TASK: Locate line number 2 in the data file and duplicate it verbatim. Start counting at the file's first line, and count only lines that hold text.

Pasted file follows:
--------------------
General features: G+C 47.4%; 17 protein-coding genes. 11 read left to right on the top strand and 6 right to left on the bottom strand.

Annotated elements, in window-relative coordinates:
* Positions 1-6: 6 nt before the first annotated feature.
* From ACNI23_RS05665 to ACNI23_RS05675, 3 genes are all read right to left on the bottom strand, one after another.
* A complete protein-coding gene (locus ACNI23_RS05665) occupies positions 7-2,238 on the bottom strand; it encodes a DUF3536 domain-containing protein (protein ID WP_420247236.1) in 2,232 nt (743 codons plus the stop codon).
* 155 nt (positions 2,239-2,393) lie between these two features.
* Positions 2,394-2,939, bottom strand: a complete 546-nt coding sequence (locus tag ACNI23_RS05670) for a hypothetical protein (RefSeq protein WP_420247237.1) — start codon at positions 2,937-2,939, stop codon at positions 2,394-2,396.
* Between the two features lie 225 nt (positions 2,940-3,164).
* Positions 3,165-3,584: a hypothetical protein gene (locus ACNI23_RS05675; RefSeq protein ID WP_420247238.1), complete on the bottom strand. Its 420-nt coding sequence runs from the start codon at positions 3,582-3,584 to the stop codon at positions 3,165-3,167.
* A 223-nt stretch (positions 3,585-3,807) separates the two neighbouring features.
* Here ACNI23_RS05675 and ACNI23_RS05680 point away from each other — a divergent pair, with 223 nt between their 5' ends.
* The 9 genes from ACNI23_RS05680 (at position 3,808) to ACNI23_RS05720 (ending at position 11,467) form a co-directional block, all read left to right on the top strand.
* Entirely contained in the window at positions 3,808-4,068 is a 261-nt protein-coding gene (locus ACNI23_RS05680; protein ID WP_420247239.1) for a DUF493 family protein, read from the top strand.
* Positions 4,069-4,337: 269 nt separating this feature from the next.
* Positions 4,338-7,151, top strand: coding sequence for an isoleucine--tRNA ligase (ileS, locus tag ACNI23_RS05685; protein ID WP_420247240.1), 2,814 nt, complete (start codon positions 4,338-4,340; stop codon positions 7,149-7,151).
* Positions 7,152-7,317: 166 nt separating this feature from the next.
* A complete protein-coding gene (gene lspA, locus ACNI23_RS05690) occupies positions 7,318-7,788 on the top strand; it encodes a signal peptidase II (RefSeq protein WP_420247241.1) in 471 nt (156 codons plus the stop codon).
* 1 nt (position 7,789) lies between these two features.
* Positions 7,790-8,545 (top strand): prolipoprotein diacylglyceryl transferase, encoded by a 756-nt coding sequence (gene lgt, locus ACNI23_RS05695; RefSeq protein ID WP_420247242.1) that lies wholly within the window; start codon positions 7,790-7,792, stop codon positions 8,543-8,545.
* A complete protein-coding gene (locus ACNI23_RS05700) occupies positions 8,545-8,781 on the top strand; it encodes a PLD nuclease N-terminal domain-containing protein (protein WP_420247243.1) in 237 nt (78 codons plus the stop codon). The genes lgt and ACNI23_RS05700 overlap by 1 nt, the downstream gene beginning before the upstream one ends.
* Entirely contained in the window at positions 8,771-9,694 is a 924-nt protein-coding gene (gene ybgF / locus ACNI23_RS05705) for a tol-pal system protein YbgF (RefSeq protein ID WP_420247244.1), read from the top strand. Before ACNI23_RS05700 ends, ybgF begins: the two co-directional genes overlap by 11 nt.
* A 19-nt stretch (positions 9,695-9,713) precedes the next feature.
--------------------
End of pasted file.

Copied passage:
Annotated elements, in window-relative coordinates: